There is also this tendency to depend on foreign assistance in everything we want to do, whether military, civil or others; if we do not look inward for solutions to our problems, both in human resources and technology, we will never succeed. We know how long it took the United States to release the Tucano fighter aircraft for the battle against terrorism; we now understand that they are dictating to us on who to use the aircraft against and under conditions approved by them.
We cannot trust them; the developed countries of the world are afraid of seeing the sleeping giant of Africa come alive. If they are really interested in seeing banditry and terrorism end in our land, they would have, at least, helped with satellite surveillance, showing movements of these bandits and terrorists; surely they have the technology for this in their possession.
The interest of foreign powers in seeing Nigeria in perpetual conflict must be properly examined by those in charge of our war strategies. Keep information to yourselves and execute with swiftness that will take all enemies by surprise. Most times, we even confide our strategies to these foreigners in the name of collaboration; this has taken us nowhere.
Work out a strategy with the people involved, set up defence forces and give them the necessary back ups – weapons, information and training. Part of the reasons the Tamil Tigers failed in their battle was because the people lost confidence in them after a long time of fighting with no positive result.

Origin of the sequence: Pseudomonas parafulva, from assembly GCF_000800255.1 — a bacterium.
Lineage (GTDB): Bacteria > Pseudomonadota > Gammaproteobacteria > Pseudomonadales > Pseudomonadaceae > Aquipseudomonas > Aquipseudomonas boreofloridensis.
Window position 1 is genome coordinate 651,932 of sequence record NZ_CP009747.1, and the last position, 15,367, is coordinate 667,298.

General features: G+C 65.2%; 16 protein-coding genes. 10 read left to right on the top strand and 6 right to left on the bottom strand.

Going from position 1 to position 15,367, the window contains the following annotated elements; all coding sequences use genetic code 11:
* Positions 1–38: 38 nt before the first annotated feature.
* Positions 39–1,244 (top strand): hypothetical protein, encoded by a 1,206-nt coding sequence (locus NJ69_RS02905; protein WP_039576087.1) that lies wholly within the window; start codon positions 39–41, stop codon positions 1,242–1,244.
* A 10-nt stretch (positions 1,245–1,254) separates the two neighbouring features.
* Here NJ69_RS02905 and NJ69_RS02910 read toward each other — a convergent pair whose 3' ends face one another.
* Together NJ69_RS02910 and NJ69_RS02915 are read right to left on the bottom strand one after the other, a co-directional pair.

We are beginning to see pockets of resistance and agitation from the people, in the manners this battle is being handled; we must factor the peoples involvement into our strategies of containing these bandits and terrorists. It is clear that our soldiers cannot fight this war alone, as it is asymmetrical, other unconventional methods must be adopted.
We must adopt strategies that will totally put these terrorists and bandits to permanent rest, never to rise up again. In doing this, we must realise that, except we finally put these terrorists and insurgents away, nothing else will work in this country, let us end these wars once and for all times.
Ikhioya wrote via www.southsouthecho.com